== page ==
• Monday, April 22, 2024
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Boeing fails 33 out of 88 tests in FAA audit


The Federal Aviation Administration’s (FAA) audit of Boeing’s 737 MAX production process after a panel blew off on an Alaska Airlines jet in January failed 33 of 89 tests, the New York Times on Monday.

In the wide-ranging investigation, Boeing failed a check which dealt with the component that known as a door plug, the report said, citing an FAA presentation viewed by NYT.

Boeing’s shares were down 1.4 percent in premarket trading on Tuesday.

Supplier Spirit AeroSystems (SPR.N), opens new tab, which makes the fuselage for the MAX, passed six of 13 audits and failed the rest, the report added.

Additionally, an audit at Spirit focusing on the door plug component found five problems and it failed the one which dealt with the installation of the component, the report said.

The audit raised concerns about the technicians who carried out the work and found that the company “failed to determine the knowledge necessary for the operation of its processes,” according to the report.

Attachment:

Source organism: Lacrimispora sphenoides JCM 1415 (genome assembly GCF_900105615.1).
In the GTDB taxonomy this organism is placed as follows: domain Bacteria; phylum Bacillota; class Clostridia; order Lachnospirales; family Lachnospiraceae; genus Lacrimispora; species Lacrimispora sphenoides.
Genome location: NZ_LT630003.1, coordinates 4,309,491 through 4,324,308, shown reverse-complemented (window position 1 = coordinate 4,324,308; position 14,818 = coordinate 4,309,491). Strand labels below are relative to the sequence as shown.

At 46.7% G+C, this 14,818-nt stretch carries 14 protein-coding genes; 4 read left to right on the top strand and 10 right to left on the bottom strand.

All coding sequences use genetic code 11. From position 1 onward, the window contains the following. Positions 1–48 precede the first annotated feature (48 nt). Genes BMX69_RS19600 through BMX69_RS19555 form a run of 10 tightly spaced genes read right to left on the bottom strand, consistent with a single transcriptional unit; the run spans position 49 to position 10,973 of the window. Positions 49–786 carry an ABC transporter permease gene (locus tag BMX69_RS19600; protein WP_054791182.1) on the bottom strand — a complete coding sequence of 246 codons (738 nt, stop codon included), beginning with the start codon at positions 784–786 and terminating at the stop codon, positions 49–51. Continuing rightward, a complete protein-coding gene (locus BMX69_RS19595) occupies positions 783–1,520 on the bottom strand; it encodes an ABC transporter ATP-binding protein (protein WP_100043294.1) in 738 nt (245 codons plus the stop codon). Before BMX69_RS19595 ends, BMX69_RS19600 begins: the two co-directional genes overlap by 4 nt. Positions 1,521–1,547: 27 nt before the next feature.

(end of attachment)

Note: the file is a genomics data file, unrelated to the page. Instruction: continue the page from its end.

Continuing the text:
Other audits that Spirit failed included one that involved a cargo door and another that dealt with the installation of cockpit windows, it said.
Based on the FAA audit, Boeing is continuing to implement immediate changes, and is developing a plan to strengthen safety and quality, the plane maker told Reuters in an emailed statement.

The FAA and Spirit AeroSystems did not immediately reply to Reuters’ requests for comment.

Pete Buttigieg U.S. Transportation Secretary had earlier said he expects Boeing to cooperate in investigations by the Justice Department and National Transportation Safety Board into the 737 MAX 9 mid-air emergency on Jan. 5.

Meanwhile, the FAA’s Michael Whitaker said the agency and Boeing hope to define the milestones the manufacturer must meet in order to increase the MAX production rate in the next 30 days